CAIRO (Reuters) - Libyan factions have tentatively agreed on an Egyptian-brokered roadmap to heal divisions, Egypt said, though the failure to engineer a meeting between two key figures has cast a shadow on the diplomatic push.
The deal comes after months of diplomatic efforts by Egypt, culminating this week with visits by Prime Minister Fayez Seraj of the U.N.-backed government in Tripoli, and Khalifa Haftar, a military commander supported by eastern factions.
After meeting separately with senior Egyptian military officials the two men had been set to sit together in a session late on Tuesday, then failed to meet due to last-minute differences.
Three Egyptian sources involved in the talks told Reuters that Seraj and Haftar had agreed to honor a plan to create a joint committee to negotiate reconciliation and elections by February 2018, despite lingering tensions.
“The two sides have agreed. I have doubts about the implementation as the atmosphere between them is ... tense but we hope the opposite happens,” said one of the sources.
Seraj said in a statement late on Wednesday that he had been informed of Haftar’s refusal to meet “without the provision of any justifications.”
“We hoped that it would be an entry point to a solution to end the state of division and lift suffering of the nation and the people,” he said. Despite this, he said, “we affirm that we are moving forward in our efforts for reconciliation and to end the crisis.”
Concerned about the spread of chaos from its western neighbor, Egypt has made stabilizing Libya a priority and has hosted a flurry of meetings in recent months bringing together Libyan politicians from east and west.
The Tripoli-based Government of National Accord’s (GNA) leadership, the Presidential Council, is made up of nine members who are meant to represent different geographical regions and political groupings within Libya.
But the U.N.-backed Council has been bitterly divided, with two of its number mostly boycotting proceedings, and different members regularly issuing contradictory statements.
Haftar is a figurehead for factions in eastern Libya but harbors national ambitions and once fought beside long-time leader Muammar Gaddafi. He has shunned the GNA but enjoys close ties with Egypt, which supports his tough approach to Islamic State and other militant groups.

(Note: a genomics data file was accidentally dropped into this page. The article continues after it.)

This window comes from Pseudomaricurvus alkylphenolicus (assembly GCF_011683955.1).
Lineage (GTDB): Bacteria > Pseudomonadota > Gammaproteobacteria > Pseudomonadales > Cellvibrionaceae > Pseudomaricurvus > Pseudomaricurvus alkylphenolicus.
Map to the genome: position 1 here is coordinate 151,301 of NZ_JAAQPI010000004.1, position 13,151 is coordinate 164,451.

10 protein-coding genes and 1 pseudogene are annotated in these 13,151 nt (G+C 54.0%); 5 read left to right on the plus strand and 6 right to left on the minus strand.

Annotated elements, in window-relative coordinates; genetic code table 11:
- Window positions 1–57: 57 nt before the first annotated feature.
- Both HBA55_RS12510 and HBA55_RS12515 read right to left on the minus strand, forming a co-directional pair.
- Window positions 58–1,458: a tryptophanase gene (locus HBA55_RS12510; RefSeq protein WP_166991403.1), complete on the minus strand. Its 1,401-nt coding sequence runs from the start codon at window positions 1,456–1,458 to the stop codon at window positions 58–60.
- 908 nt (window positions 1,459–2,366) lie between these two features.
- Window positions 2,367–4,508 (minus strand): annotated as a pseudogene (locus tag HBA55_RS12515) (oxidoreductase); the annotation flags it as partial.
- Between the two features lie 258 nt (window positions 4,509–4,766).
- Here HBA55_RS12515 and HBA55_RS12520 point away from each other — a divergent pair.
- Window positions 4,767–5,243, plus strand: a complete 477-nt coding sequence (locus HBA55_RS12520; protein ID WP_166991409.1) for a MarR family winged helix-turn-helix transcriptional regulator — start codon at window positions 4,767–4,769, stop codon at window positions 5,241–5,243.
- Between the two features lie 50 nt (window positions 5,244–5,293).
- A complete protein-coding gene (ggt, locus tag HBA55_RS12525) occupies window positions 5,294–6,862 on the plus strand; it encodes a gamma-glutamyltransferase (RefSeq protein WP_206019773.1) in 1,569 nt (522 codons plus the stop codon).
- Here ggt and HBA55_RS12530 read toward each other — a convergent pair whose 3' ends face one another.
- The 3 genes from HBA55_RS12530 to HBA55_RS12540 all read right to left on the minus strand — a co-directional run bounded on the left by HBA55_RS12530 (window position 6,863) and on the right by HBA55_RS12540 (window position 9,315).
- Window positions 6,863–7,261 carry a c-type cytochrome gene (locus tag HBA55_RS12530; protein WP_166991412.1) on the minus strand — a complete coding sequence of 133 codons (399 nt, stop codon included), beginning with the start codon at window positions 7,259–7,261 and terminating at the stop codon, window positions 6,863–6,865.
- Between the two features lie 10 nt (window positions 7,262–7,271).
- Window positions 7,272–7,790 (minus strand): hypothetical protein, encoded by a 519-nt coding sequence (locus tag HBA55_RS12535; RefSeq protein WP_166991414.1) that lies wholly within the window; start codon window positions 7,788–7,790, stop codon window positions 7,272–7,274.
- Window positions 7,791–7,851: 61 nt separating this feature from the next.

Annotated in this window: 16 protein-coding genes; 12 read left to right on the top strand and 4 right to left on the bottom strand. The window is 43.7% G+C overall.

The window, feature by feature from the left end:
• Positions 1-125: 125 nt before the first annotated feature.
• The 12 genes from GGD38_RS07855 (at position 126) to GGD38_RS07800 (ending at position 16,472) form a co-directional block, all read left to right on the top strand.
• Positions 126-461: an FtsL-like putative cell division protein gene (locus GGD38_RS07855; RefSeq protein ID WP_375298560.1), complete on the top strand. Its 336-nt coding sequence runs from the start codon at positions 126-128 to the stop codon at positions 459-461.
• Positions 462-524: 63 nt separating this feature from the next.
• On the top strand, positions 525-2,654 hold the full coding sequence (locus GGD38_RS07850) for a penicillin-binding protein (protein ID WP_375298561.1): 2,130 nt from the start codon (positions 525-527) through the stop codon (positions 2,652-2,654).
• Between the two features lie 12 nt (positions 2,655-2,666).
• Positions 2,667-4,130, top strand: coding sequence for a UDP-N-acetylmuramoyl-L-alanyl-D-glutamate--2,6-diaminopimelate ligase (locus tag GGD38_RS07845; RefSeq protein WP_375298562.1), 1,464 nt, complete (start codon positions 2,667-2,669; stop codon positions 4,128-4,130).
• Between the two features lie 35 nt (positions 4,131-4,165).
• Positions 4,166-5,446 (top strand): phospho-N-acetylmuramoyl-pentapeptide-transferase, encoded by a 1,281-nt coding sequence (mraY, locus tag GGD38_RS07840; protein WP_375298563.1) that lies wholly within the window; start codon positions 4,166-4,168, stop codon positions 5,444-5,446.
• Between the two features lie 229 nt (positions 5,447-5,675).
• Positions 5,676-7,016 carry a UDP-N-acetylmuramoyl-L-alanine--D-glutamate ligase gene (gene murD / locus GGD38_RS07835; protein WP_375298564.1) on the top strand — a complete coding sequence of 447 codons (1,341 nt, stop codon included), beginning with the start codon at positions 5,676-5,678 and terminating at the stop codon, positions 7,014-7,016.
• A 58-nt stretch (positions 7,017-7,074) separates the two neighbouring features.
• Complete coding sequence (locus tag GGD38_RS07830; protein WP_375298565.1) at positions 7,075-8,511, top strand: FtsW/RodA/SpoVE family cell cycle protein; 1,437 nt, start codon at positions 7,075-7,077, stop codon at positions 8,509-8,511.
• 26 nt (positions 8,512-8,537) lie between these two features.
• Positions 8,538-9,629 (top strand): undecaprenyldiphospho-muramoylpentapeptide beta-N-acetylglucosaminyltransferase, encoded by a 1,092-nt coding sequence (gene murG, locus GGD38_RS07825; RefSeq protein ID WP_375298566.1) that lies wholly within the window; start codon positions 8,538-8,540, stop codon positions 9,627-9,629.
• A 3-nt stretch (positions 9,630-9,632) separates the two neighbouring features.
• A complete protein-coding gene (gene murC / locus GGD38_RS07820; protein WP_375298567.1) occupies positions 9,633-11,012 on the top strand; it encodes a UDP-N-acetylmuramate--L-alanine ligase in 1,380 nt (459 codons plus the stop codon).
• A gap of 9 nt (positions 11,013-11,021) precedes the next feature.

Egypt has refrained from endorsing the GNA, with officials saying it is up to the Libyans to decide on their government.
LACK OF TRUST
According to a statement released by the Egyptian Armed Forces late on Tuesday, Seraj, Haftar and Agila Saleh, speaker of the eastern parliament allied to the commander, agreed to establish a committee tasked with forming a power-sharing arrangement.
The joint committee will include at least 15 members of the Tripoli-based State Council, a consultative body aligned with the GNA, and at least 15 members of the eastern parliament.
The roadmap envisages that any power-sharing deal be reflected in an revised constitution followed by presidential and parliamentary elections no later than February 2018.
Under the plan, Seraj, Haftar and Saleh would keep their posts until the elections.
Egypt would broker the talks, but it was unclear how successful they could be given the depth of mistrust.
Tarek al-Jaroushi, a member of Libya’s eastern parliament who was in Cairo, confirmed the plan, but his comments suggested confidence was low.
“Seraj must return to the legitimacy of (the eastern) parliament if he really is looking for a Government of National Accord that secures the rights of all Libyans,” he told Reuters.
Libya began to descend into factional chaos after the 2011 uprising that, with NATO backing, ultimately toppled Gaddafi.
Since its arrival in Tripoli early last year, the GNA has struggled to assert its authority among rival armed factions reluctant to cede power. Haftar’s forces have extended their control to the west and have threatened to march on Tripoli.
The GNA also faces challenges from a third self-declared government led by Khalifa Ghwell and supported by Misratan militias.
Those militias are among Libya’s most powerful but are widely seen as sympathetic to the Muslim Brotherhood, which is banned in Egypt.
With Egypt reluctant to engage with Islamists of any stripe, it was unclear whether even if Haftar and Seraj could be reconciled, that would be enough to bring peace to Libya.
Additional reporting by Amina Ismail and Ali Abdelatti in Cairo, Ayman al-Warfalli in Benghazi, Libya, and Ahmed Elumami in Tripoli; Editing by Louise Ireland and Diane Craft
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